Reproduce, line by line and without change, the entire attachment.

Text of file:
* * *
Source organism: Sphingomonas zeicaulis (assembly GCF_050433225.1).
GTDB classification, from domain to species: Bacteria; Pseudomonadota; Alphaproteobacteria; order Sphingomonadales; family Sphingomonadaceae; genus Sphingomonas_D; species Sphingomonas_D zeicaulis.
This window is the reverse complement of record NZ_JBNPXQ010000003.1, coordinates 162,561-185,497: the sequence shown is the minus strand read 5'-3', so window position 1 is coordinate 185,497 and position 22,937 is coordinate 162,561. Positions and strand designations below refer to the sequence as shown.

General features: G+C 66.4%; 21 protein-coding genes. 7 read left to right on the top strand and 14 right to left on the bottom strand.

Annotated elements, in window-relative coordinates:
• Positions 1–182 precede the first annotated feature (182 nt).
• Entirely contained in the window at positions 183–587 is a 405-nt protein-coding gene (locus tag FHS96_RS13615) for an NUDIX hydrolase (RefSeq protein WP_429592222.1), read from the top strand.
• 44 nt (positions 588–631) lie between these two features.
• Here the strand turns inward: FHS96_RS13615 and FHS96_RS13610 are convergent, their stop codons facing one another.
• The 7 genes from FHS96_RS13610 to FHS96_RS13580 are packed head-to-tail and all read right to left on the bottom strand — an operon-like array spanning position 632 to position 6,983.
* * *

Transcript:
Source organism: Sphingomonas zeicaulis (assembly GCF_050433225.1).
GTDB classification, from domain to species: Bacteria; Pseudomonadota; Alphaproteobacteria; order Sphingomonadales; family Sphingomonadaceae; genus Sphingomonas_D; species Sphingomonas_D zeicaulis.
This window is the reverse complement of record NZ_JBNPXQ010000003.1, coordinates 162,561-185,497: the sequence shown is the minus strand read 5'-3', so window position 1 is coordinate 185,497 and position 22,937 is coordinate 162,561. Positions and strand designations below refer to the sequence as shown.

General features: G+C 66.4%; 21 protein-coding genes. 7 read left to right on the top strand and 14 right to left on the bottom strand.

Annotated elements, in window-relative coordinates:
• Positions 1–182 precede the first annotated feature (182 nt).
• Entirely contained in the window at positions 183–587 is a 405-nt protein-coding gene (locus tag FHS96_RS13615) for an NUDIX hydrolase (RefSeq protein WP_429592222.1), read from the top strand.
• 44 nt (positions 588–631) lie between these two features.
• Here the strand turns inward: FHS96_RS13615 and FHS96_RS13610 are convergent, their stop codons facing one another.
• The 7 genes from FHS96_RS13610 to FHS96_RS13580 are packed head-to-tail and all read right to left on the bottom strand — an operon-like array spanning position 632 to position 6,983.